Minnesota has developed a fleet action plan to reduce greenhouse gas emissions that involves transitioning the state’s predominately internal combustion engine light fleet to a fleet integrating hybrid electric vehicles; plug-in electric hybrid vehicles; and zero emission vehicles. This plan will decrease petroleum consumption by 25 percent and result in a decrease in GHG emissions of 21 percent. Cost savings for fuel and maintenance is expected to be $2.5 million annually. Minnesota has set its commitment as follows:Acquire 25 PHEV/ZEVs in Fiscal Year 2017.
Install 15 Level 2 charging stations in Fiscal Year 2017.
Require all new vehicles have EPA ratings of 7 or higher.
Achieve a fleet composition of 20 PHEV or ZEV by 2027.
Montana’s State Energy Office commits to swapping out two hybrid vehicles for two plug-in hybrid electric vehicles in 2017. These vehicles will be the first plug-in electric vehicles in Montana’s state fleet and will help Montana better understand how electric vehicles can be incorporated into the fleet as well as the charging infrastructure necessary to support these vehicles. Montana commits to reaching out to local governments and universities about opportunities for electrification from the VW settlement allocation.
Rhode Island commits to purchasing 25 percent of new light-duty state vehicles as electric by 2025.
Vermont commits to convert 50 percent of its state motor pool to plug-in electric vehicles by the end of 2017 which far exceeds the previous level of 38 percent. Vermont is also committing to purchase 10 percent of the total State’s centralized light duty fleet, including agency and department assigned vehicles, as plug-in electric by the end of 2017 which far exceeds the 7 percent accomplished this year. And to install one dedicated charging port for each of these vehicles at the locations where they are parked and assigned to employees for state trips.
Washington is committed to reducing carbon pollution from the transportation sector and deployment of electric vehicles is a critical element of the governor’s climate strategy. Last December, Governor Inslee announced a new Washington State Electric Fleets Initiative to accelerate adoption of electric vehicles in public and private fleets. This initiative will ensure that at least 20 percent of all new annual state passenger vehicle purchases are EVs, beginning in 2017.In 2017, Washington State’s cabinet agencies commit to purchasing 250 EVs and installing 125 new level 2 charging stations.
The City of Atlanta has reduced GHG emissions 12.5 percent and fossil fuels by 23 percent since 2008. The City commits to further reducing GHG emissions 40 percent by 2030 through the continued addition of zero emission vehicles and electric infrastructure. The City is encouraging public adoption of electric vehicles and is installing charging stations in 100 dedicated EV parking spaces at the Hartsfield Jackson Atlanta International Airport by the end of 2016. The City commits to convert 20 percent of its municipal fleet to electric vehicles by 2020 through commitments to: Construct an additional 300 charging stations at Hartsfield-Jackson International Airport by the end of 2017.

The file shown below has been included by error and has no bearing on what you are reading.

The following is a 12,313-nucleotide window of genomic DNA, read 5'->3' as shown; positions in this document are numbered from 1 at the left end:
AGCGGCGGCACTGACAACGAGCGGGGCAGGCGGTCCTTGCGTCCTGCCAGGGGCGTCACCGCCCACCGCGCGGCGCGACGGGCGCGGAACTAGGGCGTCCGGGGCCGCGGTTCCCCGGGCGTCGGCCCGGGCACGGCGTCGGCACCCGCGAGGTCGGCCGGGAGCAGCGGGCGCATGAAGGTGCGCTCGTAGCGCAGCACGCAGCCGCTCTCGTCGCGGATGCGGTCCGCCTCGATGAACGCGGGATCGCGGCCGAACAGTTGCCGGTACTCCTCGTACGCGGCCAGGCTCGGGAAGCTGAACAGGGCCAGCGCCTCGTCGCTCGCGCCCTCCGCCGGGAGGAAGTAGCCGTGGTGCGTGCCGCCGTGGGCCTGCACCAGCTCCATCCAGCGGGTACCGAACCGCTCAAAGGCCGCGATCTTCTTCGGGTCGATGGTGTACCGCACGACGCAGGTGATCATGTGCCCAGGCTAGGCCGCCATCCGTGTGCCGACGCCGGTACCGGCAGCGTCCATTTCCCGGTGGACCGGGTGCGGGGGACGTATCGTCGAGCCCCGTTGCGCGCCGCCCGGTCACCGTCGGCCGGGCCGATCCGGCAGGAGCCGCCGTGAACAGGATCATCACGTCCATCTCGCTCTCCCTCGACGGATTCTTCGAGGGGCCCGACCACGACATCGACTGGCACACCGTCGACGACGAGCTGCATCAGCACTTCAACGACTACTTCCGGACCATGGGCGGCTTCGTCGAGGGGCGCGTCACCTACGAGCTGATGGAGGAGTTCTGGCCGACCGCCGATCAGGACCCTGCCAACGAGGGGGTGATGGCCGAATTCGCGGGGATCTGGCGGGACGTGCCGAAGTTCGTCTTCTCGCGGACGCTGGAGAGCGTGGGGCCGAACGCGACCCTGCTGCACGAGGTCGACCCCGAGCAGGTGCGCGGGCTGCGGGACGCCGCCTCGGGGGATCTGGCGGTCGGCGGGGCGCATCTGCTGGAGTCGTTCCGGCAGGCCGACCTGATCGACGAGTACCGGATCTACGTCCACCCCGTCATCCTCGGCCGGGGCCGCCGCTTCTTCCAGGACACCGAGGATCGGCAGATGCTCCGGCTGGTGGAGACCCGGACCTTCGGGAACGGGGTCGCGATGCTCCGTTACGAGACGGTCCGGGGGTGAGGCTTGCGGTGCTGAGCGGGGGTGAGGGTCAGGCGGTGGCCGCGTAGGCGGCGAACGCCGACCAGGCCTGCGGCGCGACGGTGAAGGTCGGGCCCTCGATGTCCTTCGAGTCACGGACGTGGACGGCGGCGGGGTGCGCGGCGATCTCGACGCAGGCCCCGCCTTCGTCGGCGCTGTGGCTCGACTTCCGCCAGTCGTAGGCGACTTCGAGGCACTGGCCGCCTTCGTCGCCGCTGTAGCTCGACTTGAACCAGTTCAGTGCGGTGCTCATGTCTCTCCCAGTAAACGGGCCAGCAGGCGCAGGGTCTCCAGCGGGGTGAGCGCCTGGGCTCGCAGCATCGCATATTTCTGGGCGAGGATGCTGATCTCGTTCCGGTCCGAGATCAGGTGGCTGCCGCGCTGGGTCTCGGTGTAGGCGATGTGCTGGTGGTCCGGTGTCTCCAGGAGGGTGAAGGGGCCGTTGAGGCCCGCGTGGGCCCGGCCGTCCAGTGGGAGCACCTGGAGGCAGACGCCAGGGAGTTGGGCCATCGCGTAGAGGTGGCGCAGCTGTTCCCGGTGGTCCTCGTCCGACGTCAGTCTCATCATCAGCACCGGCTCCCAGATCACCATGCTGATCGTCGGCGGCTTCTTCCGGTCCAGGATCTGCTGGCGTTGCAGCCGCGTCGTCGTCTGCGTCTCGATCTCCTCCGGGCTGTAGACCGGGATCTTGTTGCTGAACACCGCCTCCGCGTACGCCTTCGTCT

Spend $3,000 dollars per electric vehicle for infrastructure installation through December 2018.
Conduct an education campaign for City employees about efficient usage of electric vehicles and charging stations.
Columbus, Ohio has long served as a committed pioneer of alternative fuel fleet vehicle adoption. Columbus was selected as the winner of the Smart Cities Challenge grant from the U.S. Department of Transportation in June 2016. Initiatives under the program include fleet electrification, electric vehicle charging infrastructure, smart lighting and traffic signals, self-driving technology, connected vehicles, transportation apps and other initiatives to modernize Columbus’ transportation system. Columbus commits to,Procure 200 electric vehicles for its fleets and install the appropriate charging infrastructure over the next three years.
Add 1,600 new Level 1 and 300 new Level 2 charging stations in the region.
Add 448 electric vehicles to city’s private fleets.
The City of Fort Collins is deeply committed to the reduction of greenhouse gas emissions and improving residents’ lives through the efficiencies and savings produced by these efforts. The City organization is trying to lead by example in its fleet composition and purchasing guidelines and taking strategic actions to reduce its transportation GHG footprint by purchasing electric and hybrid vehicles.In 2017, the City of Fort Collins commits to purchase seven new electric vehicles, some of which will replace standard gasoline engine vehicles.
Fort Collins will continue to provide an electric charging station for each electric vehicle in the fleet in 2017.
The City of Denver is proud to join the White House in making an ambitious commitment to incorporate plug-in electric vehicles into our operations. Denver is leading by example, with the city taking a prominent role in transitioning its operations to more sustainable fuel sources. This action will not only move Denver towards its 2020 sustainability goals and reduce costs, but inspire other businesses, cities and residents to consider how plug-in electric vehicles could work for them. Denver commits to procure and operationalize 200 Plug-in Electric Vehicles and required infrastructure by 2020.